Another thing to consider is the person performing the ceremony. Many churches may be willing to perform the ceremony as long as you are respecting laws and restrictions currently in place. Someone you love may also be able to become ordained online and perform the ceremony.

    A small side-note regarding vendors: please PLEASE be kind to them. They are doing their best in a world just as uncertain as yours. Please do not ask them to break any laws for you.


    Next, you’ll want to choose a location. Depending on the state you live in and current restrictions on the day of your ceremony, it may be tricky to find somewhere to have the ceremony, but everything is possible if you are willing to be flexible and think outside the box. Your vendors may have some insight as to what locations are open or which location would be the most aesthetically pleasing without much for decoration or planning involved. Even locations as simple as a backyard or a local garden can be stunningly gorgeous.


    That seems a little frivolous, but many hair/makeup vendors are unable to work at this time, so you’ll want to take some time to practice your makeup and hair that you may have to do on your own. Again, this varies state to state, but just to err on the side of caution, knowing how you will take care of those things yourself will def curb any last minute anxiety later.

    Also consider what you’ll wear. Maybe you’re dying to wear the dress you spent months looking for. Maybe you want to opt for a different look and style you considered for your big wedding day but now have the chance to rock on a second day! Whichever way you decide, make decisions early as shipping times and product availability is a bit spotty these days.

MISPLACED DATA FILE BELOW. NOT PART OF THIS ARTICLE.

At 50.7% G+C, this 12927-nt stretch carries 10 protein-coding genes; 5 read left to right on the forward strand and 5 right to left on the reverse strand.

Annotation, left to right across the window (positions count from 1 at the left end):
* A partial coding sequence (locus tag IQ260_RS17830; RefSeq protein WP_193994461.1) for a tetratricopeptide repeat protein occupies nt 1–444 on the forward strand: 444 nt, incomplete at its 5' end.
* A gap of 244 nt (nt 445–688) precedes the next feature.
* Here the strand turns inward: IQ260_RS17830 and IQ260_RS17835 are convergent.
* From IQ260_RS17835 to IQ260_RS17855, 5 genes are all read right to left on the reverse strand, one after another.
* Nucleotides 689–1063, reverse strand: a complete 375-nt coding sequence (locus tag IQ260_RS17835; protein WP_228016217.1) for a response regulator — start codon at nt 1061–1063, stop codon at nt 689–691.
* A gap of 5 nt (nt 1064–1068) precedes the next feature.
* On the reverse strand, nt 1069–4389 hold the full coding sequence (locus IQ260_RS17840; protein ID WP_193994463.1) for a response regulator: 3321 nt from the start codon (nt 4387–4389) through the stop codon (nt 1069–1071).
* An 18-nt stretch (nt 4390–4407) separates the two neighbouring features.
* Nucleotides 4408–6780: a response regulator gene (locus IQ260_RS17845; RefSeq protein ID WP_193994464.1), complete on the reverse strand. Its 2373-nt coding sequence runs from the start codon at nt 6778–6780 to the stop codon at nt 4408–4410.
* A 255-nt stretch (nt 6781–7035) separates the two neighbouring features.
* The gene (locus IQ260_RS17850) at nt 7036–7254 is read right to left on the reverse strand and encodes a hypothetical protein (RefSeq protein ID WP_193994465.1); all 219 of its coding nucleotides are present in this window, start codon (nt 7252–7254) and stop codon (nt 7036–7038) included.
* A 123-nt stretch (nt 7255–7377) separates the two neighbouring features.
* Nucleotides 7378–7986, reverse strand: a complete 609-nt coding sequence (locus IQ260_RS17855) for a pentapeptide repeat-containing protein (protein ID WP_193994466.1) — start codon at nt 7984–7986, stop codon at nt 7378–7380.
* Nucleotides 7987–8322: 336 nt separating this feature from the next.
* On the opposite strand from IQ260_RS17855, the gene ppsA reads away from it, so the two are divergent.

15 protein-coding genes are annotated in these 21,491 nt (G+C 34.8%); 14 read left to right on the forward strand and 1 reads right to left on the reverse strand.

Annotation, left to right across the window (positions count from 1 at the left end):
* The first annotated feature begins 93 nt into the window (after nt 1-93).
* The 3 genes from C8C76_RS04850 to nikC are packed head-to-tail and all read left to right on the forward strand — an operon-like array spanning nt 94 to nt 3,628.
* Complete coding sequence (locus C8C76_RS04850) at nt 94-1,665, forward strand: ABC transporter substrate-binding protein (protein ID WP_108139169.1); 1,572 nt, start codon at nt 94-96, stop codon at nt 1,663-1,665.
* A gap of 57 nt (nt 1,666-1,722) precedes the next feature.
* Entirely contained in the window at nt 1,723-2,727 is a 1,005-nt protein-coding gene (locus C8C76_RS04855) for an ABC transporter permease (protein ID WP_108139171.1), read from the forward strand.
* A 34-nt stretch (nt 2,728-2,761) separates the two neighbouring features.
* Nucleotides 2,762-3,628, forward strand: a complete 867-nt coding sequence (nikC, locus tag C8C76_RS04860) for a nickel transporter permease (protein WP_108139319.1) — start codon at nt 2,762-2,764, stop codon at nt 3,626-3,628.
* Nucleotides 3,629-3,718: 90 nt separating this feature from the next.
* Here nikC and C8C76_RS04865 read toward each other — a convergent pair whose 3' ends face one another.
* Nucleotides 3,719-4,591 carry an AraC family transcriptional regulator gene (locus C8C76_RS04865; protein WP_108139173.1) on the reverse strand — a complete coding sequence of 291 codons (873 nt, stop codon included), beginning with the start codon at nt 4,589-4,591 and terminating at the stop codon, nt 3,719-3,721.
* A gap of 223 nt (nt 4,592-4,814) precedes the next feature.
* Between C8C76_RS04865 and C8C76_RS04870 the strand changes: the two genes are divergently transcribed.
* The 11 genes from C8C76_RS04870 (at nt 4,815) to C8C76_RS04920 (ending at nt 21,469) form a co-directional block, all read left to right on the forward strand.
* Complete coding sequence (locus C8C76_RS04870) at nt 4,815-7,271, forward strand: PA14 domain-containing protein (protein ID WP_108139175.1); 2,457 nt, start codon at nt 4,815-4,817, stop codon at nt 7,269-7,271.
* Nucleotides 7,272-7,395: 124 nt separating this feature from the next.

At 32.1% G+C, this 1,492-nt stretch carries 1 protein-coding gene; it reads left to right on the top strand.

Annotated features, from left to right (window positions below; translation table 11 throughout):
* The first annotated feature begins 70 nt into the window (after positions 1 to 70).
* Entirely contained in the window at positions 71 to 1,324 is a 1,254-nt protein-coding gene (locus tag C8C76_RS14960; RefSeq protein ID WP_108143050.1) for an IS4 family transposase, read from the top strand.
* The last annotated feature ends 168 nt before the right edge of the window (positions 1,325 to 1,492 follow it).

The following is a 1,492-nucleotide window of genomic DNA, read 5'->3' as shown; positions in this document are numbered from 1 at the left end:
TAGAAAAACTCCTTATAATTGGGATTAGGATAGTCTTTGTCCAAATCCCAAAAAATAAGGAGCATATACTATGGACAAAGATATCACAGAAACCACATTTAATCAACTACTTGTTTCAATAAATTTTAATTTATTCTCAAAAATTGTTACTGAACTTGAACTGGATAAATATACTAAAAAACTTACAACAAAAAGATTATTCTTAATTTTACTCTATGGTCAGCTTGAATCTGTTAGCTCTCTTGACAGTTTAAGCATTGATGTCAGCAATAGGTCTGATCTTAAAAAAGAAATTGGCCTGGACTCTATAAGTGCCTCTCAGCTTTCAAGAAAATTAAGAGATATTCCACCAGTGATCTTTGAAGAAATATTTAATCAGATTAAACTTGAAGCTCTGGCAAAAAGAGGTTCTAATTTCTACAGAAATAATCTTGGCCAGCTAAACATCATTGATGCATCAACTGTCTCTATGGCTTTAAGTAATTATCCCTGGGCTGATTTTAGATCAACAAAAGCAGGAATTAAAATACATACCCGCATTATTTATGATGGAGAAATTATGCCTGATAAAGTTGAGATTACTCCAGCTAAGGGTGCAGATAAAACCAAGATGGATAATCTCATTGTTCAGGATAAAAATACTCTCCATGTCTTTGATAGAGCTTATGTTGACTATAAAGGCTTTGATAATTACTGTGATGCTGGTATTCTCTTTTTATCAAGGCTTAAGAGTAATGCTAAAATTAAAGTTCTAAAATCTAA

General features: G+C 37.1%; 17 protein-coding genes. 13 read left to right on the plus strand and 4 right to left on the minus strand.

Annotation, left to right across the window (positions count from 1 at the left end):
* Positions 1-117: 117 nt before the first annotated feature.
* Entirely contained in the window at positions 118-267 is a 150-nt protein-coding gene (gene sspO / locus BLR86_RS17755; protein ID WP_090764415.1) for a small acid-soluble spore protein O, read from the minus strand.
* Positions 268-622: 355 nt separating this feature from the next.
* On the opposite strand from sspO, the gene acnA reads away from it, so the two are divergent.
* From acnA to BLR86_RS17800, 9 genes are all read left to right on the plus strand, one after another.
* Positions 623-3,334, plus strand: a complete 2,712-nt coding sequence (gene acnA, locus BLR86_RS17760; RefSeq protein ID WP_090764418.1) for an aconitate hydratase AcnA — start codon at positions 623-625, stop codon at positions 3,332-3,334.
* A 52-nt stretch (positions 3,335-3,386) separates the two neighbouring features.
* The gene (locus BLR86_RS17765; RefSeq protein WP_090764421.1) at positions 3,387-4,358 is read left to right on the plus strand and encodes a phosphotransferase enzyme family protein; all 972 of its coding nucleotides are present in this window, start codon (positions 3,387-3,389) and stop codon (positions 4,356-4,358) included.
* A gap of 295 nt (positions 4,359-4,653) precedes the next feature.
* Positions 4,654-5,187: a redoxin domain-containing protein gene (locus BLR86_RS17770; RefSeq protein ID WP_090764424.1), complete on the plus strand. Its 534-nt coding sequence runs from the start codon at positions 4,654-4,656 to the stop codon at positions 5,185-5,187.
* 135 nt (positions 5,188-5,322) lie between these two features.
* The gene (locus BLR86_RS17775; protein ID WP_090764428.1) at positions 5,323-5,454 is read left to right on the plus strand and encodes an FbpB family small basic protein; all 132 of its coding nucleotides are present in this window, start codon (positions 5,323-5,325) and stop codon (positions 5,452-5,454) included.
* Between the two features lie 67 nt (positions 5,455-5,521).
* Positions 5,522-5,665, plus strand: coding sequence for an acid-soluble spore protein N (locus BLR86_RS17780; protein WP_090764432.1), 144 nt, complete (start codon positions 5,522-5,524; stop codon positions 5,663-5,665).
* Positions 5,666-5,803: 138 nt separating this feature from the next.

You can also put together another Pinterest Inspiration Board if you feel especially like your elopement is a different vibe than your larger wedding celebration. This will help your photographer especially to capture it the way you imagine it. Pinterest also has a ton of ideas for smaller ceremonies in terms of decoration that is super DIY if you want to spend your quarantine crafting — especially when you’ve reached the bottom of Netflix.

And really, that’s it! Swerving on your original plans just gives you an opportunity to be thrifty and creative in making this crap-sandwich an amazing story to tell generations to come.



In the months (if not years) you’ve been planning your wedding, you’ve likely seen timelines to make sure you’re ready in time for the big day. Switching plans to an elopement is similar but has a whole different set of things to do to make sure you’re completely prepared for your intimate ceremony. Keep in mind, these are just suggestions and you can totally make it your own based on your own plans for your ceremony.


  • Confirm changes with vendors. Book new vendors, if necessary.

  • Choose location, check local restrictions for availability.

  • Purchase a wedding gift for your partner.

  • Shop online for wedding attire. Purchase any outfits you may need, shipping times are a little laggy right now.